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A student from another university is planning on taking a class I'll be teaching this fall and will be doing it as a transient student. Apparently, in order to have their transient status approved, they need a copy of the course syllabus, and so requested it from me by email.

I don't normally finalize my syllabi until a few days before classes start — certainly not five months in advance —, and the course itself is not one that is identical each semester so I don't feel comfortable just sending an old syllabus. (And even that wouldn't exist if it were a new class or a special topics class)

It seems odd to need the syllabi so early — AFAIK the normal process is for his home institution to review the syllabi after taking the classes to determine credit given.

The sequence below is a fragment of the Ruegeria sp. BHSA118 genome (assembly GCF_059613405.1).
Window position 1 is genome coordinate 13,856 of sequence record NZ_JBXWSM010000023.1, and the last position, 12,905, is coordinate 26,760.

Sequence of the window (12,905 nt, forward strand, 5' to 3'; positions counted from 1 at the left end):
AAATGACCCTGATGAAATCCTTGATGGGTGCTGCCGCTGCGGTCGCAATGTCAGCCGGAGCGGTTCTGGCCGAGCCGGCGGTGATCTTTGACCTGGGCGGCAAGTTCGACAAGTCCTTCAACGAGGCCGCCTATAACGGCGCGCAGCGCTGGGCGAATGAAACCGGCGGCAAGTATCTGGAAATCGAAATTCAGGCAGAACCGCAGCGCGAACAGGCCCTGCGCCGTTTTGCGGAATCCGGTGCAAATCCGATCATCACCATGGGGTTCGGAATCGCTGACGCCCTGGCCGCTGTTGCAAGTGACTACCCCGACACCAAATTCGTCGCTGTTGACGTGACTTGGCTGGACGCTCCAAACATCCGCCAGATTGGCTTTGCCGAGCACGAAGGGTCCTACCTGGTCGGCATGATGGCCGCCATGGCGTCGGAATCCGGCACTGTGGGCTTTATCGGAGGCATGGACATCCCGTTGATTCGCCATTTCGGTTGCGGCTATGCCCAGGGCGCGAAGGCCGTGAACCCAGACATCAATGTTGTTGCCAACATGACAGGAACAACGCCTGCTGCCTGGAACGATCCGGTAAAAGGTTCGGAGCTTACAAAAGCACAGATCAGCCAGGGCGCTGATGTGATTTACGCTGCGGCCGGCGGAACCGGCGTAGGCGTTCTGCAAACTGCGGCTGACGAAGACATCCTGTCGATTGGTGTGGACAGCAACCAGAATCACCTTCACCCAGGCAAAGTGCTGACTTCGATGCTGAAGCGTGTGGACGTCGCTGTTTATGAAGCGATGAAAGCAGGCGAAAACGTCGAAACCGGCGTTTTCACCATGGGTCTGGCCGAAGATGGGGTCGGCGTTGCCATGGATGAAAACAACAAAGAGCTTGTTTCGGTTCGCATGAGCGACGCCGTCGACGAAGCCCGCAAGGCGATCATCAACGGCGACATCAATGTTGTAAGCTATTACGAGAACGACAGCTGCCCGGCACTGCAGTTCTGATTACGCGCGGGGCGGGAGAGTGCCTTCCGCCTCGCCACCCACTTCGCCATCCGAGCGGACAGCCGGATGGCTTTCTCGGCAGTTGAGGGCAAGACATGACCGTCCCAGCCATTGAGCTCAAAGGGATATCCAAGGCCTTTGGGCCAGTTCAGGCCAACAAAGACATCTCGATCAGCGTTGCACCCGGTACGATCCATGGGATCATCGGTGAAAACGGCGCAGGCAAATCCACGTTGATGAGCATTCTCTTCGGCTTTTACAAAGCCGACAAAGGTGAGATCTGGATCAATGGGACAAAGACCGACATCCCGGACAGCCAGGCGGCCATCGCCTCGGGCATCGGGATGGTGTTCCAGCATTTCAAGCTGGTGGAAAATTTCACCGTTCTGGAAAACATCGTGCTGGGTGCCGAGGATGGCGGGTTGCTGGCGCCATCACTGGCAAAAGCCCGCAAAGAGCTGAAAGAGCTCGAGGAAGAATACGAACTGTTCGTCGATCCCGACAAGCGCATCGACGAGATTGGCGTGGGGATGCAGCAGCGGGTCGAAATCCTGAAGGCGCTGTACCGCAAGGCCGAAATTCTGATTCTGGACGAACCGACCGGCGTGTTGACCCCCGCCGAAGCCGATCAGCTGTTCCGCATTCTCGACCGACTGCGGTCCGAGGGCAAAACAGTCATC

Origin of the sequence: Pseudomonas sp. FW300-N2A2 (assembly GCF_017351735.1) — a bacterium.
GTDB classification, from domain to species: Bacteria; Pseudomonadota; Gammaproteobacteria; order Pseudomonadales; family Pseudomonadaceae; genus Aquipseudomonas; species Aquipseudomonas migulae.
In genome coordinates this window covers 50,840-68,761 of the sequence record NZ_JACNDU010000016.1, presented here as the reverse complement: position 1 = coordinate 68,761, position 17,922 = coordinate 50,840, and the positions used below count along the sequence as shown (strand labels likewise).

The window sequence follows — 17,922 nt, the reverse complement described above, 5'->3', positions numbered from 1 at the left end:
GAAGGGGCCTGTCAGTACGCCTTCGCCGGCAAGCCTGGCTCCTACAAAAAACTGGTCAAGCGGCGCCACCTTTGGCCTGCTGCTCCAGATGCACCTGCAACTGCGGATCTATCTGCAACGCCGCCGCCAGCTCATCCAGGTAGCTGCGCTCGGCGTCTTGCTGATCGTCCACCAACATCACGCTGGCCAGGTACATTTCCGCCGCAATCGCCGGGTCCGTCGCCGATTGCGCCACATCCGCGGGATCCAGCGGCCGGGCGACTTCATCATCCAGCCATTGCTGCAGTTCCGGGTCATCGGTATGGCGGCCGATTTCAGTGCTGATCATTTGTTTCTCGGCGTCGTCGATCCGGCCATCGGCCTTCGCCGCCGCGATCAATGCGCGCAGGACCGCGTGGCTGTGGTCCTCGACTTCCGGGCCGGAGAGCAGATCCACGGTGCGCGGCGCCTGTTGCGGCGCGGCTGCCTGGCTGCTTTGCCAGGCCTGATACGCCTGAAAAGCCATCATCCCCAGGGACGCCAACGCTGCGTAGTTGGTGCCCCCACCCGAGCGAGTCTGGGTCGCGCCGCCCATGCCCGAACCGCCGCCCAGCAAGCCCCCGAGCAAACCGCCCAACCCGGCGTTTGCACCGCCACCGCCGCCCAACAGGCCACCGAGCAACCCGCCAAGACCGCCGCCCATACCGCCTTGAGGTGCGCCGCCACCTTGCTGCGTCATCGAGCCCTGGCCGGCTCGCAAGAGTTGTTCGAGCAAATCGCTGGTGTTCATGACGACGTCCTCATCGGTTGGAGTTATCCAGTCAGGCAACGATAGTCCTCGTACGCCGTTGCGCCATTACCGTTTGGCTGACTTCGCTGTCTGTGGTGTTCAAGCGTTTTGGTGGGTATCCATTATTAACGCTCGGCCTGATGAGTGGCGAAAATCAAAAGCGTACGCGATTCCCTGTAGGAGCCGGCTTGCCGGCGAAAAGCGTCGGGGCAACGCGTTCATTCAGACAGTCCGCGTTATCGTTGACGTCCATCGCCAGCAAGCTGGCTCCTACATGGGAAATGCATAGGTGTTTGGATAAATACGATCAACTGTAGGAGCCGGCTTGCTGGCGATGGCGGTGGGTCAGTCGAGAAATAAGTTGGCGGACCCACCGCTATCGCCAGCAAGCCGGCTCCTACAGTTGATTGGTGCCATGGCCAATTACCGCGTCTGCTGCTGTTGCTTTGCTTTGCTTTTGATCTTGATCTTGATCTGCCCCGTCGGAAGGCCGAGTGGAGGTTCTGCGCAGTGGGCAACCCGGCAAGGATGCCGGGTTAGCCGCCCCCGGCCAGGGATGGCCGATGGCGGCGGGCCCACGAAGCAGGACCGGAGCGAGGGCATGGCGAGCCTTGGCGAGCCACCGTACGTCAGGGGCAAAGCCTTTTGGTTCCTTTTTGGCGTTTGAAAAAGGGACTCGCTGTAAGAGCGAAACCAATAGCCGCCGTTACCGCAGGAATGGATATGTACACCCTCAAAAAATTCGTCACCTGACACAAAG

So two parter:

  1. Is this a normal request that somehow has just never come by me before?
  2. If it is, how do you handle for courses that don't have syllabus ready to go?
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In the other direction, I've had former students ask for a copy of the syllabus maybe 2 years after they took a course with me (likewise for some transfer/application process). I felt comfortable sending the current syllabus as an approximation, even though some changes had been made in the intervening time. – Daniel R. Collins Mar 26 at 22:24
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One possibility would be to look up the curriculum paperwork on file for this course, and send that instead. – Ben Crowell Mar 27 at 0:29
  1. It's not so unusual in the U.S., for example when the student is coming from abroad, with their own funding, for one semester or so. I've had to do this a handful of times in 30+ years.

  2. I approximate a syllabus, and in a cover-note say that it is approximate. There's no real loss in doing some part of that work months in advance, hopefully.